This article originally appeared on eightieskids.com

1999’s The Mummy was neither the first nor the last film to carry that title – but for anyone who came of age in the 90s, any mention of The Mummy immediately brings to mind images of Brendan Fraser rescuing Rachel Weisz from a digitally-augmented Arnold Vosloo.

A huge action-adventure smash, writer-director Stephen Sommers’ film revived studio Universal’s ailing monster movie property, launched a new franchise, and inspired scores of blockbusters that attempted a similar mesh of adventure, comedy and horror. Did you know the following fascinating facts about the film that started it all?

20. It was originally developed as an R-rated horror

NEXT
Advertisement

Universal originally had a hit with The Mummy way back in 1932, the success of which resulted in a series of classic Mummy movies with a spooky tone. The studio started developing a reboot in the late 80s, originally envisaging it as an R-rated horror franchise to compete with the likes of A Nightmare on Elm Street and Friday the 13th.

A number of acclaimed horror filmmakers were attached to this Mummy reboot over the years, among them George A Romero, Clive Barker, Joe Dante and Mick Garris, but their takes were all deemed too dark and strange. Eventually, Universal decided to make the project PG-13, and entrusted it to Stephen Sommers (then fresh from Deep Rising).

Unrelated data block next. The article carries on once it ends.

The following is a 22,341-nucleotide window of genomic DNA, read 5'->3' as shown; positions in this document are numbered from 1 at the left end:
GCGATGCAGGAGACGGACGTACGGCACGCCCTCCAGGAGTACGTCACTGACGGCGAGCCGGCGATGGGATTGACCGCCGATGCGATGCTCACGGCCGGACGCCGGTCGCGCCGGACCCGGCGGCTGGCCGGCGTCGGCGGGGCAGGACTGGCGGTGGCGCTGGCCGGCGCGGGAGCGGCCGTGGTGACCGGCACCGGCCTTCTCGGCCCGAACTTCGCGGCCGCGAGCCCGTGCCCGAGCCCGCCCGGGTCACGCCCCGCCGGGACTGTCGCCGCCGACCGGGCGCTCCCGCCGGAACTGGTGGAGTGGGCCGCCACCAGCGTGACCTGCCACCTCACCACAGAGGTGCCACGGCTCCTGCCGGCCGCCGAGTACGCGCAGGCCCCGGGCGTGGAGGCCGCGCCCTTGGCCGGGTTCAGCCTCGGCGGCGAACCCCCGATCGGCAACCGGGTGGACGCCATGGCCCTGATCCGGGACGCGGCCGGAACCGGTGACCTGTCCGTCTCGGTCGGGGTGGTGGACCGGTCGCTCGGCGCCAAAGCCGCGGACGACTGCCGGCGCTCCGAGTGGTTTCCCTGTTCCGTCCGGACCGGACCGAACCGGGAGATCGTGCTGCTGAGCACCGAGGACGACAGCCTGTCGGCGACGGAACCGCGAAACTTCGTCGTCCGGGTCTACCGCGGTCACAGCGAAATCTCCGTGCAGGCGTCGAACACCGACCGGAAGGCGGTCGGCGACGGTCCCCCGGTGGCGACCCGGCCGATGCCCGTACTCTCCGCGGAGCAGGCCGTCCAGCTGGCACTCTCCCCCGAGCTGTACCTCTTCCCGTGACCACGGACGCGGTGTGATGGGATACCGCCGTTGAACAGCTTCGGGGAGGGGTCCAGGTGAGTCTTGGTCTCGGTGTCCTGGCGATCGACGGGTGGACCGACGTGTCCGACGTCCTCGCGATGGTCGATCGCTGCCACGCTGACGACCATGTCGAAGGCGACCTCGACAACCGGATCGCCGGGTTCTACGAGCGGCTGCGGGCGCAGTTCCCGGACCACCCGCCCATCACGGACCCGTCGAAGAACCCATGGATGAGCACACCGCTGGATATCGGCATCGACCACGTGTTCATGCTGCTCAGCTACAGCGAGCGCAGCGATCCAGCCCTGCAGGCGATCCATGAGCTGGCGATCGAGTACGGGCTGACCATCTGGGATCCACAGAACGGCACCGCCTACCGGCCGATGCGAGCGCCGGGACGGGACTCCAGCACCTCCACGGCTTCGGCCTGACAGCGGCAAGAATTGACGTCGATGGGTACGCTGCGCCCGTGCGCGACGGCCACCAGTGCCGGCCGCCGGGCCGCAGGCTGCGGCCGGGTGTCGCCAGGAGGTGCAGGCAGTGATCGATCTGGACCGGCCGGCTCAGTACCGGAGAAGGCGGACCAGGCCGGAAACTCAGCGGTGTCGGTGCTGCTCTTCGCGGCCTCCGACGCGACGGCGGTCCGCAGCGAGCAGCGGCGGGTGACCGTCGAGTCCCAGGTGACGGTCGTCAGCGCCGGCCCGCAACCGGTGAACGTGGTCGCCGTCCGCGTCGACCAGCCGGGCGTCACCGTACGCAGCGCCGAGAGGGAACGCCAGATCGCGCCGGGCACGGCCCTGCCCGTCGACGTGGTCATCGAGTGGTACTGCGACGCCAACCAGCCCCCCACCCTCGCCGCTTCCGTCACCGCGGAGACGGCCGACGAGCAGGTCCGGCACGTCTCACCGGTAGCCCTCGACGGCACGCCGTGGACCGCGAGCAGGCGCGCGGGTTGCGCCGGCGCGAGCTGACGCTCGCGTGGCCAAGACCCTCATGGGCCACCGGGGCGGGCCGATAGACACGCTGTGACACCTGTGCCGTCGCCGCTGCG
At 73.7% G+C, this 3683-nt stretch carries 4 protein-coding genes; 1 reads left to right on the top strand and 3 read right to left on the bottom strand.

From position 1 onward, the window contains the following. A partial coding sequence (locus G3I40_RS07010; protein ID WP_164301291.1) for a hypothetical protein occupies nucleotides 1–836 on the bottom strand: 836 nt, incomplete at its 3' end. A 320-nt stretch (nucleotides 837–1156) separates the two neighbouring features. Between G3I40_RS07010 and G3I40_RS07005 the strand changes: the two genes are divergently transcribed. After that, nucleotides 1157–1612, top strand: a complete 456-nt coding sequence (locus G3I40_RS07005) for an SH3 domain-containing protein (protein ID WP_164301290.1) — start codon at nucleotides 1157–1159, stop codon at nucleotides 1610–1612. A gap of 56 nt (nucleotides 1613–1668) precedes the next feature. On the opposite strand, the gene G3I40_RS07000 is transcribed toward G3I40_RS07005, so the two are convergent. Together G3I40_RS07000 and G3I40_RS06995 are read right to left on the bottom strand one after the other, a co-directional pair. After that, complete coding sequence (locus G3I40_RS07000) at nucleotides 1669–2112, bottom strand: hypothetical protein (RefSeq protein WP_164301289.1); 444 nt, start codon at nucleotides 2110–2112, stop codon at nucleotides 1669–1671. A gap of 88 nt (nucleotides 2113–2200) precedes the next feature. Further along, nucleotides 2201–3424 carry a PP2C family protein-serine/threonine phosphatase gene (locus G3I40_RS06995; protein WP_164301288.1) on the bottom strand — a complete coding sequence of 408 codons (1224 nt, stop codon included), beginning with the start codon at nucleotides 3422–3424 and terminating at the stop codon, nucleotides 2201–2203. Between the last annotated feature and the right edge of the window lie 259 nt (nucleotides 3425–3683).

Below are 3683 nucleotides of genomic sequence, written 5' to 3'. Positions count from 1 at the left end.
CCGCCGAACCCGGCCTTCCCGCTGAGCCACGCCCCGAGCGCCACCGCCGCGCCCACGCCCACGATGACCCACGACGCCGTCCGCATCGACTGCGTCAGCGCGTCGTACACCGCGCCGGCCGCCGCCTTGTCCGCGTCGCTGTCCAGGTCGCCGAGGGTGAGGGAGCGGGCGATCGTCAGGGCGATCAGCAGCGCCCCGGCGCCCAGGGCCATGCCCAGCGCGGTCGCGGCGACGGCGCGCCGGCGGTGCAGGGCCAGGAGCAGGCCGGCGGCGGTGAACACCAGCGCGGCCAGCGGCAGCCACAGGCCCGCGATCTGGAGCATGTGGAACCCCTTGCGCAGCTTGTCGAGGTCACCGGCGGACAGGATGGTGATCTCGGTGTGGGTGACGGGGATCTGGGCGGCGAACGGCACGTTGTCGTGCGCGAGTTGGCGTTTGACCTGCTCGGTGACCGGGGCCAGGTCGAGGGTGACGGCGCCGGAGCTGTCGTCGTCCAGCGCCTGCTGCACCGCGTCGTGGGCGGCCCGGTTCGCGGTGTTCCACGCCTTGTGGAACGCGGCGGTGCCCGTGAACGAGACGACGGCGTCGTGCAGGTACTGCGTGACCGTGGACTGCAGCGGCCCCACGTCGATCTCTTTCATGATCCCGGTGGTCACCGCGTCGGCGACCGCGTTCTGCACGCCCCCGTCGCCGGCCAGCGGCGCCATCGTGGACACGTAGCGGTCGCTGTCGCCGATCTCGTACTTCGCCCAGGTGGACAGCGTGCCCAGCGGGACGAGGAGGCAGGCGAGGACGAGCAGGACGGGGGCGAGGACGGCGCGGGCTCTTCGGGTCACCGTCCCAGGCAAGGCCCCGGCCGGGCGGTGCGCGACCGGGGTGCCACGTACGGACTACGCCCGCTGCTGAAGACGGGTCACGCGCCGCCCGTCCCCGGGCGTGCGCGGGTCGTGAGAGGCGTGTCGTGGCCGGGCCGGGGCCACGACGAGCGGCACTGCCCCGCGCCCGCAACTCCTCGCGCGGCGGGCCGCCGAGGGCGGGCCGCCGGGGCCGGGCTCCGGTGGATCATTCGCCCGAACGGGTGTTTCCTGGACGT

19. Tom Cruise was offered the lead role, but he passed

NEXT
Advertisement

For The Mummy’s lead role of Rick O’Connell, reportedly the first actor approached was Tom Cruise. He declined for unknown reasons, leading the character to be passed over to Brendan Fraser, whose portrayal of the down on his luck gunslinger became instantly beloved. It then took almost 20 years for Cruise to get a second chance at the franchise.

Cruise finally led a Mummy movie in 2016, where he was given almost complete control over everything from the script to the character choices made by other actors in the Alex Kurtzman reboot. However, Cruise’s total commitment and perfectionism backfired, with the film flopping badly, and killing all hopes of a Universal interconnected Dark Universe along with it.

Advertisement
Advertisement
Advertisement